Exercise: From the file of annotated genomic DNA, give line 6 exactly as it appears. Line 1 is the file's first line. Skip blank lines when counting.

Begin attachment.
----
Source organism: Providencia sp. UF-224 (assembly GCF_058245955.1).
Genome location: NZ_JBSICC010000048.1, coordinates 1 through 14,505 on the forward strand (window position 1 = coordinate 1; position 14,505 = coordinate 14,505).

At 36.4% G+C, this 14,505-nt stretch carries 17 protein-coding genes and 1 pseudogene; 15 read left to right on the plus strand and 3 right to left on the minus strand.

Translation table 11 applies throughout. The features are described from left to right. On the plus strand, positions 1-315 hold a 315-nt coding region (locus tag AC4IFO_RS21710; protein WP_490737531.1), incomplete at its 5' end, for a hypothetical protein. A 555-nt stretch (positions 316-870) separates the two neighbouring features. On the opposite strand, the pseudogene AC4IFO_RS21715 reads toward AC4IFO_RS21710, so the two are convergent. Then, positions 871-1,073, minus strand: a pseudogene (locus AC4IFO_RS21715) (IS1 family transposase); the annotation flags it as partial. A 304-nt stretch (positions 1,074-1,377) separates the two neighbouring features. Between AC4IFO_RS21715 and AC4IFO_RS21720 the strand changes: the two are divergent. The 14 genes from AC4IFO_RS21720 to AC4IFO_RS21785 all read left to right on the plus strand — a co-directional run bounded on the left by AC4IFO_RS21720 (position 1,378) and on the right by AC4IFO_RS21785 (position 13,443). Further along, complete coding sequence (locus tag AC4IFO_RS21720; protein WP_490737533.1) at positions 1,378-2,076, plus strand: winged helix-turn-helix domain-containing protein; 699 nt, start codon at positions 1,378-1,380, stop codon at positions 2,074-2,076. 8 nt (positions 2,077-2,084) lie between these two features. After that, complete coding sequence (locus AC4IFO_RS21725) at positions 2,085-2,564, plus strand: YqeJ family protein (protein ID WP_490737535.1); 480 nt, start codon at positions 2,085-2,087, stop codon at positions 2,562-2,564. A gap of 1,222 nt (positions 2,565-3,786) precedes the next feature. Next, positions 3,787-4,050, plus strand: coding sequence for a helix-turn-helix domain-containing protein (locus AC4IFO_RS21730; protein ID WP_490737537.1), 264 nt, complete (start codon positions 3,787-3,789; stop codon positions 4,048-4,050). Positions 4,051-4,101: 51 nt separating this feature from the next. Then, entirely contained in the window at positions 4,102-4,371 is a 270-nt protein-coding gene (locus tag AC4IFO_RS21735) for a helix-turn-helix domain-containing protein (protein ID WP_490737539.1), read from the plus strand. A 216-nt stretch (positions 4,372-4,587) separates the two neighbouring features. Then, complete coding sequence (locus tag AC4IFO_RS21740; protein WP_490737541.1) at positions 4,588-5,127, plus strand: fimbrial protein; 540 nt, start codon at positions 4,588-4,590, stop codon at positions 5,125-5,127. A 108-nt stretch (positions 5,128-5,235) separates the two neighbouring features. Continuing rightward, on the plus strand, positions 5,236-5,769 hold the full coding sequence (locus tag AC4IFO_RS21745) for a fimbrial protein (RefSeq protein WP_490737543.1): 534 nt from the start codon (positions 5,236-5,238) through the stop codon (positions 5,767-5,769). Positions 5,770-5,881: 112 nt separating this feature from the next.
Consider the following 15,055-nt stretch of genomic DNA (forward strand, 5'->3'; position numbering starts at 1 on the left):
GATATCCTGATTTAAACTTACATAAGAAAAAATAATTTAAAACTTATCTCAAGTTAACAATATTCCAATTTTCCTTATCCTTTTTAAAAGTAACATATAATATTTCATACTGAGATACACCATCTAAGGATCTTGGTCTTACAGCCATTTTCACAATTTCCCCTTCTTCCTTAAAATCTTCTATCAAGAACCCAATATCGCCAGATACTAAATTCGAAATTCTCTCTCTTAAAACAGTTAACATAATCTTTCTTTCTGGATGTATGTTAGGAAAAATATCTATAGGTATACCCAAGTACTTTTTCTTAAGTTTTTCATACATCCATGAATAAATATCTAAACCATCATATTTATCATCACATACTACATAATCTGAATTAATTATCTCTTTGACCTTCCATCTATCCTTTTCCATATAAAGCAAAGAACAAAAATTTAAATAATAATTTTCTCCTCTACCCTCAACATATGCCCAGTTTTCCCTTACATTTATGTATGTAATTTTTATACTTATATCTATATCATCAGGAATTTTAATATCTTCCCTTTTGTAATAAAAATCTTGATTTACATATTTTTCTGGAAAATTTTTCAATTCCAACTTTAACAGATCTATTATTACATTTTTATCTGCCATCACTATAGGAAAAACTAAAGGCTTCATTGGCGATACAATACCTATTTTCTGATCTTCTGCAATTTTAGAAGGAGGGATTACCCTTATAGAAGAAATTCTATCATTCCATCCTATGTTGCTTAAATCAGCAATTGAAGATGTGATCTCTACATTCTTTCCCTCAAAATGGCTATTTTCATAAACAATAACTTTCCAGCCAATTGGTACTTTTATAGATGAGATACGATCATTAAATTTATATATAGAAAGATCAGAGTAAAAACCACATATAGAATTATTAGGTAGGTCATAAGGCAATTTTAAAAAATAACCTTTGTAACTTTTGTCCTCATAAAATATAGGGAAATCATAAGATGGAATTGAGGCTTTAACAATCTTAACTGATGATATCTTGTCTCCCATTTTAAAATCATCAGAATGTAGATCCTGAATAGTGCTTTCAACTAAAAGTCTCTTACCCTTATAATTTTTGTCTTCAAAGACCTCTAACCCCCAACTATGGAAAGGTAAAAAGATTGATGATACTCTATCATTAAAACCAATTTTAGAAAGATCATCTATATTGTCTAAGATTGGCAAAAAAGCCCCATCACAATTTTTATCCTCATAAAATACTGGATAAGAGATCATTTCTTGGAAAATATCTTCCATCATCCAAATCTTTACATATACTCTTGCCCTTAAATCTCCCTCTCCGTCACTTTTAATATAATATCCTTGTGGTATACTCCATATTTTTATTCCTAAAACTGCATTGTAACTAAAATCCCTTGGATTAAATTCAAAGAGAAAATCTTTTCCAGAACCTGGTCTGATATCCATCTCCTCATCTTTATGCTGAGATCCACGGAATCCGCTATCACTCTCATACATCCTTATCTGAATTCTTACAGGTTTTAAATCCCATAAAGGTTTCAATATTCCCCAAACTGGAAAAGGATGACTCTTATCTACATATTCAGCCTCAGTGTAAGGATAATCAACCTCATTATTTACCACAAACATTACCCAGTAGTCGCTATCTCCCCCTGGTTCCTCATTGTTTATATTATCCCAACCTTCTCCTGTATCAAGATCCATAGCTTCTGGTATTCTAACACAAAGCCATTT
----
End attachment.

GATATCCTGATTTAAACTTACATAAGAAAAAATAATTTAAAACTTATCTCAAGTTAACAATATTCCAATTTTCCTTATCCTTTTTAAAAGTAACATATAATATTTCATACTGAGATACACCATCTAAGGATCTTGGTCTTACAGCCATTTTCACAATTTCCCCTTCTTCCTTAAAATCTTCTATCAAGAACCCAATATCGCCAGATACTAAATTCGAAATTCTCTCTCTTAAAACAGTTAACATAATCTTTCTTTCTGGATGTATGTTAGGAAAAATATCTATAGGTATACCCAAGTACTTTTTCTTAAGTTTTTCATACATCCATGAATAAATATCTAAACCATCATATTTATCATCACATACTACATAATCTGAATTAATTATCTCTTTGACCTTCCATCTATCCTTTTCCATATAAAGCAAAGAACAAAAATTTAAATAATAATTTTCTCCTCTACCCTCAACATATGCCCAGTTTTCCCTTACATTTATGTATGTAATTTTTATACTTATATCTATATCATCAGGAATTTTAATATCTTCCCTTTTGTAATAAAAATCTTGATTTACATATTTTTCTGGAAAATTTTTCAATTCCAACTTTAACAGATCTATTATTACATTTTTATCTGCCATCACTATAGGAAAAACTAAAGGCTTCATTGGCGATACAATACCTATTTTCTGATCTTCTGCAATTTTAGAAGGAGGGATTACCCTTATAGAAGAAATTCTATCATTCCATCCTATGTTGCTTAAATCAGCAATTGAAGATGTGATCTCTACATTCTTTCCCTCAAAATGGCTATTTTCATAAACAATAACTTTCCAGCCAATTGGTACTTTTATAGATGAGATACGATCATTAAATTTATATATAGAAAGATCAGAGTAAAAACCACATATAGAATTATTAGGTAGGTCATAAGGCAATTTTAAAAAATAACCTTTGTAACTTTTGTCCTCATAAAATATAGGGAAATCATAAGATGGAATTGAGGCTTTAACAATCTTAACTGATGATATCTTGTCTCCCATTTTAAAATCATCAGAATGTAGATCCTGAATAGTGCTTTCAACTAAAAGTCTCTTACCCTTATAATTTTTGTCTTCAAAGACCTCTAACCCCCAACTATGGAAAGGTAAAAAGATTGATGATACTCTATCATTAAAACCAATTTTAGAAAGATCATCTATATTGTCTAAGATTGGCAAAAAAGCCCCATCACAATTTTTATCCTCATAAAATACTGGATAAGAGATCATTTCTTGGAAAATATCTTCCATCATCCAAATCTTTACATATACTCTTGCCCTTAAATCTCCCTCTCCGTCACTTTTAATATAATATCCTTGTGGTATACTCCATATTTTTATTCCTAAAACTGCATTGTAACTAAAATCCCTTGGATTAAATTCAAAGAGAAAATCTTTTCCAGAACCTGGTCTGATATCCATCTCCTCATCTTTATGCTGAGATCCACGGAATCCGCTATCACTCTCATACATCCTTATCTGAATTCTTACAGGTTTTAAATCCCATAAAGGTTTCAATATTCCCCAAACTGGAAAAGGATGACTCTTATCTACATATTCAGCCTCAGTGTAAGGATAATCAACCTCATTATTTACCACAAACATTACCCAGTAGTCGCTATCTCCCCCTGGTTCCTCATTGTTTATATTATCCCAACCTTCTCCTGTATCAAGATCCATAGCTTCTGGTATTCTAACACAAAGCCATTT